I prefer sunrises over sunsets. There's an inherent promise of a future with sunrises.

Sunday, October 17, 2010

painted tiger moth ~ 10/17/10 ~ at home

painted tiger moth
Arachnis picta

I found this painted tiger moth sitting on top of her just-laid eggs next to our front door. She was covered in cobwebs. Maybe I'm unusual, but I haven't cleared the plethora of webs from our entryway, because I figure the spiders need nourishment this time of year to lay their own eggs. I took the moth inside to clean her off and take a few pics. She was already a bit worn, and yet she was determined to get away from the light of the window while I tried to take pictures. Once I was done with the photo shoot, I set her back next to her eggs. She was gone the next morning.

This is the second moth egg set I've seen in the past 2 weeks on our building. The other set already hatched with tiny fluffball caterpillars that started dropping off the wall with my smallest exhale. Larval Arachnis picta are fairly ugly compared to their adult kin, especially right before they pupate. I found this site to be particularly good for showing the stages of painted tiger moth development. I'm going to take note when the eggs hatch. Who knows, I may pull out my old containers and raise these moths for the heck of it. I just hope the caterpillar hairs are not urticarious. I learned my lesson with mosquitos, honey bees, io moths, and walking sticks that feed on blackberry - I do not want to raise anything that involves biting, or stinging parts, or feeding on prickly things! I originally posted a pic of this moth on Flickr with what I think is the true version of the famous Bourdillon poem.

ps 10/26/10 - For a follow-up post of hatched eggs, click here.

pss 09/23/11 - I found my first painted tiger moth today on the wall of our building.

Saturday, October 16, 2010

dusky-footed woodrat house ~ 10/16/10 ~ Elkhorn Slough

dusky-footed woodrat house
Neotoma fuscipes

I have absolutely no idea what made this. I would estimate it's about 4 feet wide and about 5 feet up off the ground and within 20 feet from the slough water. There looks to be a clear hole leading from the main tree branch. We actually spotted 2 of these nest/den thingies within 50 ft of each other; they're kinda hard to miss since they're so big. I would have tried to get a closer look, except the poison oak was particularly dense around the trees. I'm guessing some kind of mammal made this. Does anyone know what it is?

ps 02/11/11 - I originally posted this as an unknown nest or den. Thanks to commenters both here on Nature ID and Flickr, I've learned it's the house of the dusky-footed woodrat.

Pacific aster ~ 10/16/10 ~ Elkhorn Slough

Symphyotrichum chilense (formerly Aster chilensis)

posted 02/05/11 - I double-checked the Elkhorn Slough Plant List and this is the only aster on record. As a note, I'm going with Calflora's new genus name Symphyotrichum, rather than the more commonly known Aster chilensis (there's a spelling difference in the species name that complicates search queries). In my humble opinion, I'm wondering if this might not be Symphyotrichum lentum (Suisun Marsh aster), but considering there's no record of this in Monterey County, I'm going with the more common species on this ID.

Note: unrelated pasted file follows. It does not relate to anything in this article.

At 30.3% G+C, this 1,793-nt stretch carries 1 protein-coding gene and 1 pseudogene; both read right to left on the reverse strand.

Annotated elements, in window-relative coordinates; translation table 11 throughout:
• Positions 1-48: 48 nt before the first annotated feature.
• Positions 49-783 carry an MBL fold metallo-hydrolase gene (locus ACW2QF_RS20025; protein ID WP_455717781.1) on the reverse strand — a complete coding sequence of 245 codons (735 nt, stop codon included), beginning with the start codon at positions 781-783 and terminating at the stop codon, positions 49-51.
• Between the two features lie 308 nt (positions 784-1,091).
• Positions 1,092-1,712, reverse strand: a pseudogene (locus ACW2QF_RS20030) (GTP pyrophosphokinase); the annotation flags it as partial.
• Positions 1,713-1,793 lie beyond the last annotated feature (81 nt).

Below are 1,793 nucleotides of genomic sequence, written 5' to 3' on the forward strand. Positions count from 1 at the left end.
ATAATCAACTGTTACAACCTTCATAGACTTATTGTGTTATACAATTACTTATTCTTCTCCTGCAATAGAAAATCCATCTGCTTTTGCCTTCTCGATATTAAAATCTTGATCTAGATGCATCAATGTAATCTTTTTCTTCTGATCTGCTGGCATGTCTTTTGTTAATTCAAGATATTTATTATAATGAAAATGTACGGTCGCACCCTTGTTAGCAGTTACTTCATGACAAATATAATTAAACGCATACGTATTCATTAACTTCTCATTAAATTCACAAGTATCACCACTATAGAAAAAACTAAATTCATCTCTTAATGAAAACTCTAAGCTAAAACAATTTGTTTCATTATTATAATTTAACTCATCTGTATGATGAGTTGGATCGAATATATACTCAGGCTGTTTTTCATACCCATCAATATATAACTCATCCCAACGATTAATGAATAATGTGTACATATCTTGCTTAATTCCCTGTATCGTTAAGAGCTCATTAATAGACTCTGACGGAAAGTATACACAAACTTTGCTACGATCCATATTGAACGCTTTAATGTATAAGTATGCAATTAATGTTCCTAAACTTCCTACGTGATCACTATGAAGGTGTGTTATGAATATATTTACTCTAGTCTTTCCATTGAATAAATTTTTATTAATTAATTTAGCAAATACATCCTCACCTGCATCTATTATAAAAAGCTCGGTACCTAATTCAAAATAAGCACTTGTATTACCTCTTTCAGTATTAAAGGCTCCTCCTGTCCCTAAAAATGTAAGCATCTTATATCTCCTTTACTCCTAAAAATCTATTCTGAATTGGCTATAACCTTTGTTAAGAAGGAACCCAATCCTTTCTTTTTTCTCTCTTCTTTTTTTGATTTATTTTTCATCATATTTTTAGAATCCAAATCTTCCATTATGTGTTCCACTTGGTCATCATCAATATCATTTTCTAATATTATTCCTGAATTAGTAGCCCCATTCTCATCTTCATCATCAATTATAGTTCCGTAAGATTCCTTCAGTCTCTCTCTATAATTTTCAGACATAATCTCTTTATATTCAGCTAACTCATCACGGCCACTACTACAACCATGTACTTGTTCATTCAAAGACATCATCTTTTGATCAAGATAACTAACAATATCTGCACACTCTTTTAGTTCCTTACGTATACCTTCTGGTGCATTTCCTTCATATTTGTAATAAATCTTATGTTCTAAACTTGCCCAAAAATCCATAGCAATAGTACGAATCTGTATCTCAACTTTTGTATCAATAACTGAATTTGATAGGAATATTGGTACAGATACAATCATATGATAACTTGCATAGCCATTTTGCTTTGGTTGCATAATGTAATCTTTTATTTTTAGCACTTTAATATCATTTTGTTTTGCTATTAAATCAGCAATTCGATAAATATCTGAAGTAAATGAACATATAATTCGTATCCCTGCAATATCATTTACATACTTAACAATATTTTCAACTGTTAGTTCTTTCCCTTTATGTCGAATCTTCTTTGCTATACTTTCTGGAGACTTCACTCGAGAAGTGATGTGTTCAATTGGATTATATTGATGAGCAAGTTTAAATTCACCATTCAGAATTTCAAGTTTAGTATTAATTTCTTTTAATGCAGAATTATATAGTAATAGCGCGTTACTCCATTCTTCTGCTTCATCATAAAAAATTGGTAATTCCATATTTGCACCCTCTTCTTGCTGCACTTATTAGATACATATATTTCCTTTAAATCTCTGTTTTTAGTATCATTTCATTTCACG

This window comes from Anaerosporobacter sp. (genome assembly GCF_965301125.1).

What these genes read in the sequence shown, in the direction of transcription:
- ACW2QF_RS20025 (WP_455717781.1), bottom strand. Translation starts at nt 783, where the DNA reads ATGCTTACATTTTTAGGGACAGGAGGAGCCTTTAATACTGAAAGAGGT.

If nothing else, California's ubiquitous poison-oak serves as a beautiful autumn (and spring) color addition. Our local black-tailed deer supposedly eat poison-oak. For more information, check out the embedded links I've provided above, or check out my previous poison-oak posts.

If you asked my husband, who is an avid trail runner (always wearing shorts with exposed legs, I might add), I'm guessing he'd say poison-oak and yellowjackets are the two worst things about California. He was born in SLO here in CA but was raised in Canada and Washington state. While trail running, he'd prefer the immediate pain of blackberries, as is found plenty in WA, versus the 1 day to 2 weeks delay of the onset of the poison oak rash. He questions the evolutionary advantages of a defensive mechanism that comes out weeks after exposure. We know friends who have gotten the rash on private parts (er, I didn't really want to ask for more details) and boys who seem to like rolling around in it as a last ditch effort to avoid going to school for a week. Many local parks and reserves have prominent signs warning about touching the poison-oak, even the bare winter twigs. If you're not familiar with it, it can be challenging to identify based on a very common 3 leaf configuration. Not everyone experiences the same kind of rash, if at all. I'll admit, I've never experienced the "fun" that is poison-oak, poison ivy, or poison sumac... and I'm a little fearful my boasts may do me in, so I'm careful around the stuff.
snowy egret
Egretta thula

This is my gratuitous bird post from this hike. The reason I say this is because Elkhorn Slough is known for its bird diversity, and this is the best bird photo I could capture. Most of the wonderful shorebirds, were too far away to distinguish, let alone to take a decent picture. I'm not very good at capturing birds in photos and really appreciate those who can, like Red and the Peanut. Andy brought along binoculars, but both the bird blind and hummingbird island were closed for repairs. We were there for 4 hours from before and after low tide. Note the black bill. Click on the scientific name above to hear the squawk of the snowy egret.

pickleweed ~ 10/16/10 ~ Elkhorn Slough

pickleweed / glasswort
Salicornia virginica
Amaranthaceae (formerly Chenopodiaceae)